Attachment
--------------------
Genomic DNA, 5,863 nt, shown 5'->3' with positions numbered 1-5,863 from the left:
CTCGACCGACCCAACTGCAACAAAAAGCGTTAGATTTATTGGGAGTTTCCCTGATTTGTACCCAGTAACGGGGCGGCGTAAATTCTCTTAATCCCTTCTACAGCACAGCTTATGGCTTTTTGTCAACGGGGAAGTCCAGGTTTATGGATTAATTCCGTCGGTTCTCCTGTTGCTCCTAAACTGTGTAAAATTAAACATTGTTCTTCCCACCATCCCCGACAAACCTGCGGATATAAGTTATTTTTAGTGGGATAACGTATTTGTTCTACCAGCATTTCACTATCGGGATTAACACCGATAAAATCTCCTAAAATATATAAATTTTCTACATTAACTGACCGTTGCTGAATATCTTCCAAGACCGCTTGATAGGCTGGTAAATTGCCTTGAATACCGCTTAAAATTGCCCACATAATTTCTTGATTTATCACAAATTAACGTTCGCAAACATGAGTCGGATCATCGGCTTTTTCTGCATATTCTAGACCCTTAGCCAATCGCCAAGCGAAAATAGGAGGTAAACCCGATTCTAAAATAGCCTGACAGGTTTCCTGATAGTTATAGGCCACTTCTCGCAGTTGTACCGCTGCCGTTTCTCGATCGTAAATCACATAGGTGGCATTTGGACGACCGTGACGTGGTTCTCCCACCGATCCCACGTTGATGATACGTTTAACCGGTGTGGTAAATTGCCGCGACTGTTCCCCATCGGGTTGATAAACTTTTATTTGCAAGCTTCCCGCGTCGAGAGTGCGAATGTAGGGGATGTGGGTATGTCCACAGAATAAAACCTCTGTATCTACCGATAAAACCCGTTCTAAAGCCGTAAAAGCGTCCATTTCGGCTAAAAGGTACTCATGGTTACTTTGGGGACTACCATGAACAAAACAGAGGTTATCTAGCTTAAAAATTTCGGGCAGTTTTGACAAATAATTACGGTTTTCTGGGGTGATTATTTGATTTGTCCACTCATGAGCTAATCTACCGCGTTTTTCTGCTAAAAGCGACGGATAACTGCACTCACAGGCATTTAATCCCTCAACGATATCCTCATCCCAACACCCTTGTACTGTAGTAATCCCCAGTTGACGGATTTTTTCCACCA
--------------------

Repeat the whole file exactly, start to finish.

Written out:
Genomic DNA, 5,863 nt, shown 5'->3' with positions numbered 1-5,863 from the left:
CTCGACCGACCCAACTGCAACAAAAAGCGTTAGATTTATTGGGAGTTTCCCTGATTTGTACCCAGTAACGGGGCGGCGTAAATTCTCTTAATCCCTTCTACAGCACAGCTTATGGCTTTTTGTCAACGGGGAAGTCCAGGTTTATGGATTAATTCCGTCGGTTCTCCTGTTGCTCCTAAACTGTGTAAAATTAAACATTGTTCTTCCCACCATCCCCGACAAACCTGCGGATATAAGTTATTTTTAGTGGGATAACGTATTTGTTCTACCAGCATTTCACTATCGGGATTAACACCGATAAAATCTCCTAAAATATATAAATTTTCTACATTAACTGACCGTTGCTGAATATCTTCCAAGACCGCTTGATAGGCTGGTAAATTGCCTTGAATACCGCTTAAAATTGCCCACATAATTTCTTGATTTATCACAAATTAACGTTCGCAAACATGAGTCGGATCATCGGCTTTTTCTGCATATTCTAGACCCTTAGCCAATCGCCAAGCGAAAATAGGAGGTAAACCCGATTCTAAAATAGCCTGACAGGTTTCCTGATAGTTATAGGCCACTTCTCGCAGTTGTACCGCTGCCGTTTCTCGATCGTAAATCACATAGGTGGCATTTGGACGACCGTGACGTGGTTCTCCCACCGATCCCACGTTGATGATACGTTTAACCGGTGTGGTAAATTGCCGCGACTGTTCCCCATCGGGTTGATAAACTTTTATTTGCAAGCTTCCCGCGTCGAGAGTGCGAATGTAGGGGATGTGGGTATGTCCACAGAATAAAACCTCTGTATCTACCGATAAAACCCGTTCTAAAGCCGTAAAAGCGTCCATTTCGGCTAAAAGGTACTCATGGTTACTTTGGGGACTACCATGAACAAAACAGAGGTTATCTAGCTTAAAAATTTCGGGCAGTTTTGACAAATAATTACGGTTTTCTGGGGTGATTATTTGATTTGTCCACTCATGAGCTAATCTACCGCGTTTTTCTGCTAAAAGCGACGGATAACTGCACTCACAGGCATTTAATCCCTCAACGATATCCTCATCCCAACACCCTTGTACTGTAGTAATCCCCAGTTGACGGATTTTTTCCACCA